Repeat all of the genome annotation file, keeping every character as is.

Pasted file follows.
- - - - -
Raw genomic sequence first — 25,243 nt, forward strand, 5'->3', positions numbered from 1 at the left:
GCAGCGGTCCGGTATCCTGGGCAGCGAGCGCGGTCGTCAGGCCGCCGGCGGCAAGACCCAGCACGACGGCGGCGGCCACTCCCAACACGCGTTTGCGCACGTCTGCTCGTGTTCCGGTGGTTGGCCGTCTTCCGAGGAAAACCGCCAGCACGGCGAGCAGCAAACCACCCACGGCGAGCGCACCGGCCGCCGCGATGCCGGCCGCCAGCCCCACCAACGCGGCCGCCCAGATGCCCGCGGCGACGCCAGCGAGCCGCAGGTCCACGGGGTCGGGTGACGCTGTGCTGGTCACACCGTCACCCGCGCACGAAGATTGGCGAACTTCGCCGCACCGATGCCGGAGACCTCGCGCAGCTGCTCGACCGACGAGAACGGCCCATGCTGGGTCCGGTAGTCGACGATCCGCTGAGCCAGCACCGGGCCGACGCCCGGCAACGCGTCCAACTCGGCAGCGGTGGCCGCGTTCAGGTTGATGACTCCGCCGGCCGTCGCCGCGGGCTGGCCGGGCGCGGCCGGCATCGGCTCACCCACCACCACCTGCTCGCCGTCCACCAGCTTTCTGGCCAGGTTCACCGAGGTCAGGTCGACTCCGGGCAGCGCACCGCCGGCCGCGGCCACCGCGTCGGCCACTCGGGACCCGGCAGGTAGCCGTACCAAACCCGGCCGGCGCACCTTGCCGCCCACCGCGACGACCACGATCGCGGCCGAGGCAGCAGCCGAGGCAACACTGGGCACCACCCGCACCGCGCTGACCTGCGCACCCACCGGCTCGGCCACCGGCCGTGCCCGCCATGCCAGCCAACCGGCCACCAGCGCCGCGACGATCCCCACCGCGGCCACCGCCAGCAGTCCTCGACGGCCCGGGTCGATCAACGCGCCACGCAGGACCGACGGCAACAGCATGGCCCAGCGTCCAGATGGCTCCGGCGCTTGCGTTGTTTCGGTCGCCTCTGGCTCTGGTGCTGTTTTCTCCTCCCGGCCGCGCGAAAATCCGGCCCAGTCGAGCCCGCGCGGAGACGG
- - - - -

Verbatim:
Raw genomic sequence first — 25,243 nt, forward strand, 5'->3', positions numbered from 1 at the left:
GCAGCGGTCCGGTATCCTGGGCAGCGAGCGCGGTCGTCAGGCCGCCGGCGGCAAGACCCAGCACGACGGCGGCGGCCACTCCCAACACGCGTTTGCGCACGTCTGCTCGTGTTCCGGTGGTTGGCCGTCTTCCGAGGAAAACCGCCAGCACGGCGAGCAGCAAACCACCCACGGCGAGCGCACCGGCCGCCGCGATGCCGGCCGCCAGCCCCACCAACGCGGCCGCCCAGATGCCCGCGGCGACGCCAGCGAGCCGCAGGTCCACGGGGTCGGGTGACGCTGTGCTGGTCACACCGTCACCCGCGCACGAAGATTGGCGAACTTCGCCGCACCGATGCCGGAGACCTCGCGCAGCTGCTCGACCGACGAGAACGGCCCATGCTGGGTCCGGTAGTCGACGATCCGCTGAGCCAGCACCGGGCCGACGCCCGGCAACGCGTCCAACTCGGCAGCGGTGGCCGCGTTCAGGTTGATGACTCCGCCGGCCGTCGCCGCGGGCTGGCCGGGCGCGGCCGGCATCGGCTCACCCACCACCACCTGCTCGCCGTCCACCAGCTTTCTGGCCAGGTTCACCGAGGTCAGGTCGACTCCGGGCAGCGCACCGCCGGCCGCGGCCACCGCGTCGGCCACTCGGGACCCGGCAGGTAGCCGTACCAAACCCGGCCGGCGCACCTTGCCGCCCACCGCGACGACCACGATCGCGGCCGAGGCAGCAGCCGAGGCAACACTGGGCACCACCCGCACCGCGCTGACCTGCGCACCCACCGGCTCGGCCACCGGCCGTGCCCGCCATGCCAGCCAACCGGCCACCAGCGCCGCGACGATCCCCACCGCGGCCACCGCCAGCAGTCCTCGACGGCCCGGGTCGATCAACGCGCCACGCAGGACCGACGGCAACAGCATGGCCCAGCGTCCAGATGGCTCCGGCGCTTGCGTTGTTTCGGTCGCCTCTGGCTCTGGTGCTGTTTTCTCCTCCCGGCCGCGCGAAAATCCGGCCCAGTCGAGCCCGCGCGGAGACGG